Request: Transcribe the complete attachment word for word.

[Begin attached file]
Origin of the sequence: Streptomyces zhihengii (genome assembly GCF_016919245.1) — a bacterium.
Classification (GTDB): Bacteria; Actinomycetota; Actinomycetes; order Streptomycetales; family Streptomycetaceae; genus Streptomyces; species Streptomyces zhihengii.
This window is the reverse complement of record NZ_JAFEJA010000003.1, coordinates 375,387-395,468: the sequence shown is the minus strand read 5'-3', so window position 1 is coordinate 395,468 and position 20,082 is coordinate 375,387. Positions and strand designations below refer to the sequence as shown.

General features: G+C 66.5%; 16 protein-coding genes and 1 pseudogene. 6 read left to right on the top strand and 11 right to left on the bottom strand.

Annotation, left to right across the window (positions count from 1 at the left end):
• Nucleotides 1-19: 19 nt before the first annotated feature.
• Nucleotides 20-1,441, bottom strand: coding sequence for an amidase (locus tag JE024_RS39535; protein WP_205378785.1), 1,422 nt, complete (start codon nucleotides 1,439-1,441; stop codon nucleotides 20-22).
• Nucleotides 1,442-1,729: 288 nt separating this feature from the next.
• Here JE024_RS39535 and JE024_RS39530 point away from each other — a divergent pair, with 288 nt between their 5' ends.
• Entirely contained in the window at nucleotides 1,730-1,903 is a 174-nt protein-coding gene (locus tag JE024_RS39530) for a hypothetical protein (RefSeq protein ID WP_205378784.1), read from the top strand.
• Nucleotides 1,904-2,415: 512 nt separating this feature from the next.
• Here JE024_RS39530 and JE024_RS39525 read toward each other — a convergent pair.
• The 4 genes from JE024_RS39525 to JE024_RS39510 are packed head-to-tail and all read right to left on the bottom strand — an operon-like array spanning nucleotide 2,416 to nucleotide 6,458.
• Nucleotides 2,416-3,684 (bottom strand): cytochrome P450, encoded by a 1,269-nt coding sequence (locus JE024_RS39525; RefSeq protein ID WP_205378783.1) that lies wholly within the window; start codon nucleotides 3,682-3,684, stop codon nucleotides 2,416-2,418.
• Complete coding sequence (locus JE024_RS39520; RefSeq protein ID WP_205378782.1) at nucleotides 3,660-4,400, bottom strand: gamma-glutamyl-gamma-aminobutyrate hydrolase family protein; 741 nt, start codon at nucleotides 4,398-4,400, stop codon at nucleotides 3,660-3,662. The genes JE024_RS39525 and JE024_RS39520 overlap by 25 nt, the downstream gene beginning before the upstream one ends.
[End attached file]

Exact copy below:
Origin of the sequence: Streptomyces zhihengii (genome assembly GCF_016919245.1) — a bacterium.
Classification (GTDB): Bacteria; Actinomycetota; Actinomycetes; order Streptomycetales; family Streptomycetaceae; genus Streptomyces; species Streptomyces zhihengii.
This window is the reverse complement of record NZ_JAFEJA010000003.1, coordinates 375,387-395,468: the sequence shown is the minus strand read 5'-3', so window position 1 is coordinate 395,468 and position 20,082 is coordinate 375,387. Positions and strand designations below refer to the sequence as shown.

General features: G+C 66.5%; 16 protein-coding genes and 1 pseudogene. 6 read left to right on the top strand and 11 right to left on the bottom strand.

Annotation, left to right across the window (positions count from 1 at the left end):
• Nucleotides 1-19: 19 nt before the first annotated feature.
• Nucleotides 20-1,441, bottom strand: coding sequence for an amidase (locus tag JE024_RS39535; protein WP_205378785.1), 1,422 nt, complete (start codon nucleotides 1,439-1,441; stop codon nucleotides 20-22).
• Nucleotides 1,442-1,729: 288 nt separating this feature from the next.
• Here JE024_RS39535 and JE024_RS39530 point away from each other — a divergent pair, with 288 nt between their 5' ends.
• Entirely contained in the window at nucleotides 1,730-1,903 is a 174-nt protein-coding gene (locus tag JE024_RS39530) for a hypothetical protein (RefSeq protein ID WP_205378784.1), read from the top strand.
• Nucleotides 1,904-2,415: 512 nt separating this feature from the next.
• Here JE024_RS39530 and JE024_RS39525 read toward each other — a convergent pair.
• The 4 genes from JE024_RS39525 to JE024_RS39510 are packed head-to-tail and all read right to left on the bottom strand — an operon-like array spanning nucleotide 2,416 to nucleotide 6,458.
• Nucleotides 2,416-3,684 (bottom strand): cytochrome P450, encoded by a 1,269-nt coding sequence (locus JE024_RS39525; RefSeq protein ID WP_205378783.1) that lies wholly within the window; start codon nucleotides 3,682-3,684, stop codon nucleotides 2,416-2,418.
• Complete coding sequence (locus JE024_RS39520; RefSeq protein ID WP_205378782.1) at nucleotides 3,660-4,400, bottom strand: gamma-glutamyl-gamma-aminobutyrate hydrolase family protein; 741 nt, start codon at nucleotides 4,398-4,400, stop codon at nucleotides 3,660-3,662. The genes JE024_RS39525 and JE024_RS39520 overlap by 25 nt, the downstream gene beginning before the upstream one ends.